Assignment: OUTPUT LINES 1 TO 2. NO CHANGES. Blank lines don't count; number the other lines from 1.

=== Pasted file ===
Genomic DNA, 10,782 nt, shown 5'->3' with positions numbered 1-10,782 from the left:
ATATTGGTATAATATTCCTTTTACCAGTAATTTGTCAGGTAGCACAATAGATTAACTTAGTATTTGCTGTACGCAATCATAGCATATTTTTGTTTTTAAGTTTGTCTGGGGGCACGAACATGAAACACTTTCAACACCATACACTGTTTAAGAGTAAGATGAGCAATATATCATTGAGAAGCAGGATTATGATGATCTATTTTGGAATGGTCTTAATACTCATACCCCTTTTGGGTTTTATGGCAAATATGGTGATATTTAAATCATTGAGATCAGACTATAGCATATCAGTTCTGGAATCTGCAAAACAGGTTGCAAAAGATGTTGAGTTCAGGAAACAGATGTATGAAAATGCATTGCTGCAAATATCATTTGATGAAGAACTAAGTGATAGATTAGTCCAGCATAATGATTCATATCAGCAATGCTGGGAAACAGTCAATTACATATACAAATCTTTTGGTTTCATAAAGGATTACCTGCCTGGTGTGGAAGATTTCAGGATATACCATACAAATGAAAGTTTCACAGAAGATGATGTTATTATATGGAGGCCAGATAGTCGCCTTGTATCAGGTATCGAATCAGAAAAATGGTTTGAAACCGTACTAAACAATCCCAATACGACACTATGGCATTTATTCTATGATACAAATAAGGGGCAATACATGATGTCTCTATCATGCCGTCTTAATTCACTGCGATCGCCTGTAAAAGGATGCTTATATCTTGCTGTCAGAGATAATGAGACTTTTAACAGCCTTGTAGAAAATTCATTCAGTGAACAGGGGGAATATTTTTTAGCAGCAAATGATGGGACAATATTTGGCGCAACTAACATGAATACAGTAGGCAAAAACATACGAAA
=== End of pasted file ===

Genomic DNA, 10,782 nt, shown 5'->3' with positions numbered 1-10,782 from the left:
ATATTGGTATAATATTCCTTTTACCAGTAATTTGTCAGGTAGCACAATAGATTAACTTAGTATTTGCTGTACGCAATCATAGCATATTTTTGTTTTTAAGTTTGTCTGGGGGCACGAACATGAAACACTTTCAACACCATACACTGTTTAAGAGTAAGATGAGCAATATATCATTGAGAAGCAGGATTATGATGATCTATTTTGGAATGGTCTTAATACTCATACCCCTTTTGGGTTTTATGGCAAATATGGTGATATTTAAATCATTGAGATCAGACTATAGCATATCAGTTCTGGAATCTGCAAAACAGGTTGCAAAAGATGTTGAGTTCAGGAAACAGATGTATGAAAATGCATTGCTGCAAATATCATTTGATGAAGAACTAAGTGATAGATTAGTCCAGCATAATGATTCATATCAGCAATGCTGGGAAACAGTCAATTACATATACAAATCTTTTGGTTTCATAAAGGATTACCTGCCTGGTGTGGAAGATTTCAGGATATACCATACAAATGAAAGTTTCACAGAAGATGATGTTATTATATGGAGGCCAGATAGTCGCCTTGTATCAGGTATCGAATCAGAAAAATGGTTTGAAACCGTACTAAACAATCCCAATACGACACTATGGCATTTATTCTATGATACAAATAAGGGGCAATACATGATGTCTCTATCATGCCGTCTTAATTCACTGCGATCGCCTGTAAAAGGATGCTTATATCTTGCTGTCAGAGATAATGAGACTTTTAACAGCCTTGTAGAAAATTCATTCAGTGAACAGGGGGAATATTTTTTAGCAGCAAATGATGGGACAATATTTGGCGCAACTAACATGAATACAGTAGGCAAAAACATACGAAA